Cooking at home kills two birds with one stone. You eat healthier by using a fraction of the butter and salt that restaurants tend to use, and you spend less money.

Order salmon at a restaurant, for example, and you’ll likely pay at least $15. You can get a pound of frozen salmon fillets, enough for three 5-ounce servings, for the same price or less at your local grocer.

When you do eat out, order an appetizer or split an entree with your dining companion to save on money and calories.

» Your Good-Better-Best Guide to the Grocery

Plan your weekly menu

Meal planning is a great way to stick to a healthy diet without blowing up your budget. Map out your meals for the week — breakfast, lunch and dinner — and make a grocery list, taking into account what you already have in your pantry. This will keep you from over-shopping and helps guard against impulse purchases.

Planning will also help you maximize your grocery haul. Roasting a chicken one night? Shred the leftovers, add some salsa and toss it on a tortilla for lunch the next day. Or mix it up with some homemade mayo and a diced apple for a tasty chicken salad.

Buy frozen produce

Fruits and vegetables are a staple of any healthy diet. But fresh produce has a short shelf life and can be pricey, especially if the item isn’t in season. Opt for frozen goods to save money, without sacrificing nutritional value.

“Produce is flash frozen at peak ripeness, meaning flavor and nutrients remain intact,” says consumer savings expert Andrea Woroch. “Plus, frozen goods store longer than fresh and you can stock up during sale time.”

Opt for store brands

Generic products are often identical to their name-brand counterparts in ingredients and quality. Where they differ is price.

“Shoppers can save 30% to 50% when they buy generic or store brands of such healthy foods as whole wheat pasta, canned organic vegetables and more,” Woroch says.

A 16-ounce bag of frozen broccoli at Giant is just $1 if you opt for the store brand. Buy the Bird’s Eye brand instead and you’ll pay $2 for a 14-ounce bag.

» How to Grow Your Own Herbs for Cooking

Hit the tail end of the farmers market

The early bird gets the worm, or so the saying goes. But when shopping at your local farmers market, you can get the worm — or berries, greens and beets — for less if you show up late.

“I shop at farmers markets right before the market closes to get a discounted price on produce,” says Jerlyn Jones, a registered dietitian who works at a health center that serves low-income and homeless individuals. “Most times the farmers are happy to sell at lower price than take food back to the farm that didn’t sell.”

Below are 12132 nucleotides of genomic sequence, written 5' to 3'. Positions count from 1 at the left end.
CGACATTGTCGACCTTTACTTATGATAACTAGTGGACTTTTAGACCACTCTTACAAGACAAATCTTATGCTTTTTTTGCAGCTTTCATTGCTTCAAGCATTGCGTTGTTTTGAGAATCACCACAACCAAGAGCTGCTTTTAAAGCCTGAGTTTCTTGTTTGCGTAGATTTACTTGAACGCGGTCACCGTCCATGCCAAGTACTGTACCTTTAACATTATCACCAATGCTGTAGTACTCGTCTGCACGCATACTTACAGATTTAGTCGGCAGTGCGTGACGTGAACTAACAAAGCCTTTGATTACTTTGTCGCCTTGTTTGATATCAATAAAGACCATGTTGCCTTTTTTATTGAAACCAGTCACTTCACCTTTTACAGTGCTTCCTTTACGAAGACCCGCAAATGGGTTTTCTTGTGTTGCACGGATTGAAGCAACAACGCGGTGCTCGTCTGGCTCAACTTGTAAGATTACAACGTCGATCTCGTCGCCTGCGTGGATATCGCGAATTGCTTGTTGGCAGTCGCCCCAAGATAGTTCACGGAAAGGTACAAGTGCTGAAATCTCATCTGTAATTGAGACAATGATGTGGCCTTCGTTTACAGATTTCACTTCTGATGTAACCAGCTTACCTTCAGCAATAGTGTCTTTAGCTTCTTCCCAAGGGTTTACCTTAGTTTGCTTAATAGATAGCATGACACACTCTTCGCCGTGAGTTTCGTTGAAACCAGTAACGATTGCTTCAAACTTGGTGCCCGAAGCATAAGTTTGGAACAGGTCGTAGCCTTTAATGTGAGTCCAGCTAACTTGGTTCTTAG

Many markets accept federal and state food benefits, such as the Supplemental Nutrition Assistance Program, commonly referred to as SNAP. Some even offer matching dollar programs, helping your benefits go further.

» 4 Ways to Get Financially Healthy in 2017

Try cheaper cuts of meat

Think beyond boneless, skinless chicken breasts, which can run anywhere from $4 to $9 per pound. Instead, snag some chicken legs or thighs for less than $2 per pound.

Not hungry for chicken? Pop a pork shoulder or beef roast into the slow cooker. Either will yield enough to feed your family with leftovers to spare, and both are more budget friendly than steaks or chops.

Shop at discount grocers

Eating healthy doesn’t require shopping at Whole Foods. Discount stores like Aldi’s and Trader Joe’s offer healthy, organic eats for less than mainstream grocery chains. A bag of quinoa, a protein-packed whole grain, is $2.99 at Aldi’s, compared with $5.99 at Giant.

Hitting multiple stores can also help stretch your budget. Check weekly circulars and look for coupons to determine which retailer offers the best deals for the items on your grocery list.

Kelsey Sheehy is a staff writer at NerdWallet, a personal finance website. Email: ksheehy@nerdwallet.com. Twitter: @KelseyLSheehy.

The article How to Eat Healthy on a Budget originally appeared on NerdWallet.

Target recalls more than half-million water-absorbing Easter toys

Published: Thursday, April 13, 2017 @ 6:20 PM

(cpsc.gov)
(cpsc.gov)

Target is recalling 560,000 Easter toys after discovering that, if ingested, they can expand inside a child’s body and cause life-threatening health issues.

>> Read more trending news

The U.S. Consumer Product Safety Commission issued a notice Wednesday for water-absorbent Hatch & Grow Easter Eggs, along with Easter Grow Toy and Hatch Your Own Dino, sold at Target stores nationwide from February through March for about a dollar each.

According to the CPSC recall notice, if the toy is ingested “it can expand inside a child’s body and cause intestinal obstructions, resulting in severe discomfort, vomiting, dehydration and could be life-threatening, requiring surgery for the toy to be removed.”

Parents should also be aware that the toy may not show up on an X-ray while visiting a medical professional for help, according to the CPSC recall notice.

The recall notice says no incidents or injuries have been reported.

Consumers must return the purchased items to Target immediately for a full refund. One can also call Target’s customer service number at 800-440-0680 for further assistance.